In a 1983 exhibition at The Photographers’ Gallery, Jamaican-British photographer Armet Francis (b. 1945) described The Black Triangle as a concept that he “arrived at through a simple principle – Humanity – Insight – Compassion.” He writes, “The triangle first came to me in thoughts of the slave trade route, that is how I came to live in the triangle: Africa, the Americas and Europe. I had to capture it through my camera, through my work … A man reacting to his destiny.” Francis immigrated from Jamaica to Britain in the 1950s, a move that left him feeling uprooted and politically alienated. After leaving school aged 14, he worked in an engineering firm before learning the craft of photography by working as an assistant in a photographic studio. Image-making became a way of overcoming his sense of cultural dislocation. In turn, it allowed the artist to connected with the “rich and diverse Pan-African world,” where, by the 1960s, Francis was working as a freelance photographer for publications including The Africa Magazine and Gens L’Afrique.
Beyond the Black Triangle, currently on display at Autograph, London, brings together works, from the artist’s four-decade long career. The exhibition also coincides with Autograph’s — of whom Francis was one of the founding signatories — 35th anniversary. In 1988, he was part of the organisation then known as the Association of Black Photographers. As curator Mark Sealy explains, “Autograph didn’t have our own space or building until 2007 and in those earlier years, we worked as an agency initiating projects in galleries, museums, festivals or public sites. 35 years ago, it was important that people like Francis seized the opportunity to establish an agency that continues to work towards human rights and social change.”
This is evident in the artist’s work – exploring the Black experience in all its glory, glamour and individuality. Whether through stylised fashion shots taken in Brixton market in the 1970s, scenes from Notting Hall Carnival or portraits of those who came to the UK on the Empire Windrush, Francis’ depiction of life is expansive. It is dedicated to public and private affairs as photographs move from states of joy and collectivity, to nonchalant intimacy. At the exhibition’s core, is a sense of agency and vitality. A viewer can feel it in a photographic arc that pulses through rallies, tube stops and moments of quite reflection.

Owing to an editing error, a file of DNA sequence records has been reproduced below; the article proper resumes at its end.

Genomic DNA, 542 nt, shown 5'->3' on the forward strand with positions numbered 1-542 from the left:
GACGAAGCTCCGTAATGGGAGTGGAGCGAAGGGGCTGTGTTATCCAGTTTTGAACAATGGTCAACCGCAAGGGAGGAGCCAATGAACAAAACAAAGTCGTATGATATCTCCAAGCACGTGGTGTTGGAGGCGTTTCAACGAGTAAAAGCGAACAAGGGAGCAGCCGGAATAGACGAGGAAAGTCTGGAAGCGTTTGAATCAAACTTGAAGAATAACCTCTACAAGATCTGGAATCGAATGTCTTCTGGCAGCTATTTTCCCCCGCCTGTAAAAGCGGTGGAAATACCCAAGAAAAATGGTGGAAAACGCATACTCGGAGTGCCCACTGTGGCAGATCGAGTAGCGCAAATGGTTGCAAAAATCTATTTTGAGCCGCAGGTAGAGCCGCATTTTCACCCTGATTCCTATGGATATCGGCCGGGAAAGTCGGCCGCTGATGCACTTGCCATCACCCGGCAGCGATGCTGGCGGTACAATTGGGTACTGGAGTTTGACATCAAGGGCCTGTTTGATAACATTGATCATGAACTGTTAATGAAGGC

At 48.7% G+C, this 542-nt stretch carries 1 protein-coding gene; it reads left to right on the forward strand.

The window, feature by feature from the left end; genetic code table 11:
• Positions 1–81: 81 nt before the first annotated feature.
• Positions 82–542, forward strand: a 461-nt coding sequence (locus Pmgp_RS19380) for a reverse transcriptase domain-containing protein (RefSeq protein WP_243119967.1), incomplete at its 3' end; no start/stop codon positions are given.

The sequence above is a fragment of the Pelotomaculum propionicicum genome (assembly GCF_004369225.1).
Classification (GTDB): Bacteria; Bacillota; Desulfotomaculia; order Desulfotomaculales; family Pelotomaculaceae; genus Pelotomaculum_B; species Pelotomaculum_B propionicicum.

Francis’ camera goes inside people’s homes and communal spaces. It travels with protestors mourning the children who died in the New Cross Fire in 1981. It stays in these places and does well to remember. There is no sense of hierarchy, a young person in the middle of a dance step is as relevant as a portrait of Bob Marley, or a photograph of Angela Davis giving a talk on the support of South African political prisoners. Elsewhere, the exhibition offers a glimpse into Francis’ experimentation with double exposures and self-portraiture. Francis’ 1964 Self-portrait in Mirror, for example, subverts a viewer’s gaze, as we are made to confront the camera head on. The eye is made to look multiple ways, from Francis, looking into the lens, to the mirror he appeals to, and then again to a figure caught in the background on a couch. It speaks to a whole legacy of portraiture that self-inscribes and repositions identity in unique and vivid ways.
This year also marks the 75th anniversary of the Empire Windrush’s arrival in Britain, making Beyond the Black Triangle extremely topical. In recent times, contemporary artists including Sasha Huber, Ajamu and Johny Pitts have showcased works which examine questions of race. These exhibitions have explored what it means to memorialise the past. They’ve celebrate the black queer body, leaning into states of pleasure and masculinity, and they’ve also sparked conversations on what Black Britain looks like today. In this regard, Francis’ oeuvre is the ultimate precursor, eminent in his enduring ideas of representation.
Contained within one floor of the gallery and comprising less than 50 images, Autograph’s “less is more” aesthetic allows for a relaxed and considered viewing experience. It’s easy to stay with the images and find little details that can otherwise be missed in a bid to scan through a glut of images. In this subtle space, we’re reminded that Francis is a radical figure within photography, Curator Sealy says, “I want the audience to experience his unique vision and for his contribution to photography to be fully acknowledged.” This is successfully achieved in an incisive and impressive display that emphasises: Francis is one of the greats.
autograph.org.uk | 22 September 2023 – 20 January 2024
Words: Shyama Laxman
1. Armet Francis, Self-portrait in Mirror, 1964. Courtesy the artist and Autograph, London
2. Armet Francis, Carnival Sound System, London, c. 1980s. Courtesy the artist and Autograph, London. Supported by the National Lottery through the Heritage Lottery Fund
3. Armet Francis, Fashion Shoot, Brixton Market, London, 1973. Courtesy the artist and Autograph, London
4. Armet Francis, Angela Davis at Keskidee Centre, London, 1975. From the series The Black Triangle. Courtesy the artist and Autograph, London